A reaction against industrialisation and factory-produced design, the Arts & Crafts movement championed beauty and craftsmanship and resulted in design work that's still admired and influential today. Flourishing particularly between 1880 and the First World War, in essence, the Arts and Crafts movement championed artisan design and sought a return to well-made, ideally hand-crafted workmanship. Although the movement looked backwards, drawing in particular on medievalism and gothic revival for inspiration, it was also influential on later styles including Bauhaus.
Surviving Arts & Crafts homes generally reflect the enduring quality of the craftsmanship that came out of the movement. Typically this will include hand made wood panelling and other woodwork such as carved staircases, as well as beautiful stained glass windows. Inside the home will be more beautiful but essentially practical furniture in sturdy, though attractive, medieval style. Fireplaces often dominate the main rooms, and often show beautiful hand-fired tile work. Tile work often continues in the bathroom, which may have wooden-finished units as well as copper details. Arts and crafts style often includes textile work that brings to mind medieval tapestries; with heavy, unfussy curtains without any frills or flounces. Colours are inspired by nature, so the palette is muted and includes terracotta, mustard yellow, duck egg blue and dull greens.
Handmade and handcrafted homewares and decorative items made by skilled artisans
Unfussy but elegant and finely proportioned items
Emphasis on natural materials such as wood and hammered copper or pewter
Drawing inspiration from nature, such as floral designed textiles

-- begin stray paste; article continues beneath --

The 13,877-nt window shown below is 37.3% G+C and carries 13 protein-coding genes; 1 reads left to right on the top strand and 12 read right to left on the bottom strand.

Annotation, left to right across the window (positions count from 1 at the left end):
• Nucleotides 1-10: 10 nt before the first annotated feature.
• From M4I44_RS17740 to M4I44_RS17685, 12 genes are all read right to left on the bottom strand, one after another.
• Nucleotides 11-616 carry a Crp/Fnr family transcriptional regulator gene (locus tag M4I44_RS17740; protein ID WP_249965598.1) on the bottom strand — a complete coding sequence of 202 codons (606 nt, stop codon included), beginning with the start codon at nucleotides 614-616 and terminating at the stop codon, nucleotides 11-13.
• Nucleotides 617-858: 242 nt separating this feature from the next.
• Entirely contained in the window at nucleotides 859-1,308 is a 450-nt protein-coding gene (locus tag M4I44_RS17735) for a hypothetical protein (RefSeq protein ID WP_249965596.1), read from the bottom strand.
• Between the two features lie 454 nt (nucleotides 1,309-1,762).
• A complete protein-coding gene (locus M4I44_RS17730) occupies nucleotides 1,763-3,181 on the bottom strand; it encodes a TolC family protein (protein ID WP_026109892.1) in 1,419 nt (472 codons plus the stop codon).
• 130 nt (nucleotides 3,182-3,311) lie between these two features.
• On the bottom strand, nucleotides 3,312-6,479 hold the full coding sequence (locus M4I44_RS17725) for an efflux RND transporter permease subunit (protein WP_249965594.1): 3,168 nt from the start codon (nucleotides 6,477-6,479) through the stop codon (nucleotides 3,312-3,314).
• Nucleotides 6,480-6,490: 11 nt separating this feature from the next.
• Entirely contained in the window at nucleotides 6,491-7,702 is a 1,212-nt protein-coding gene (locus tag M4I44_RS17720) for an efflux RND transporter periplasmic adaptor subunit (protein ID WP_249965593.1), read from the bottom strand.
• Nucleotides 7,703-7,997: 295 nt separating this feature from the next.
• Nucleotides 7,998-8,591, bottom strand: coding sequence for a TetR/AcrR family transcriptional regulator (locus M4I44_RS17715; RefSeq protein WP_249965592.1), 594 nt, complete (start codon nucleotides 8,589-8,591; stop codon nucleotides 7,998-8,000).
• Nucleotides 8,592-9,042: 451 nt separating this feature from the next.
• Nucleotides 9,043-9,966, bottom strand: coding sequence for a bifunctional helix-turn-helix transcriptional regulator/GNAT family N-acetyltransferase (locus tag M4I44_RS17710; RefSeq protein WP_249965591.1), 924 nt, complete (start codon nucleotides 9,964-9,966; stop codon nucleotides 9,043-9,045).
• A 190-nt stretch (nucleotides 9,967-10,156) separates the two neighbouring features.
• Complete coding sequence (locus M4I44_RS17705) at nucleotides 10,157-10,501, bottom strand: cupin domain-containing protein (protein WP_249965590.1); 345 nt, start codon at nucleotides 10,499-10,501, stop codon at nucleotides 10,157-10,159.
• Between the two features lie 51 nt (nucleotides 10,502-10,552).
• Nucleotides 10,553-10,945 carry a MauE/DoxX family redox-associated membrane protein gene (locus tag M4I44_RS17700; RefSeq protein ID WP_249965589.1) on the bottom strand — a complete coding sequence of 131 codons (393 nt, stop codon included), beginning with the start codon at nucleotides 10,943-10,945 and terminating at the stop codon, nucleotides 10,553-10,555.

Celtic motifs and medieval or literary influences, with some Japanese influence
Craftmanship, rustic appearances.
William Morris - inspired by romantic literature and social reform. Morris paired medieval styles with bold forms and strong colours.
A.W.N. Pugin - a leader in Gothic revival in architecture. Favoured craftmanship and tradition and advocated structure and function.
Tips & tricks
Furniture - should be practical and unfussy, wooden and handmade in appearance. Oak, copper, leather and natural rush are popular in the Arts and Crafts movement. It's also common to find a motif of upside down hearts carved into chair backs and other furniture.
Floors - generally finished in dark oak.
Colour schemes - aim for natural but colourful tones such as cream, crimson, red/brown, mustard yellow, greens, and blues.
Walls - wood panelling and wallpaper is common, or dull vegetable shades of green or blue. Look for William Morris design wallpapers as many prints are still available.
Tiles - the look is close to the art nouveau style but the colours are brighter and show floral styles.
Accessorise - blue and white china, silk or paper oriental-style screens, ferns and potted palms, and oriental rugs. Stained glass. Tapestry-style heavy textiles for curtains, along with dark wood or brass poles.
Lighting - plain wall sconces or medieval style, or some art deco themes will also work.
Walls - cream rather than clinical modern white, or finished in tiles from the period.
Ceramics - quality bathroom taps, showers, baths and toilets finished in wood, with copper or pewter detail, traditional porcelain pedestal sinks and claw-foot tubs. Strand Bathrooms have a range of products that fit into this style.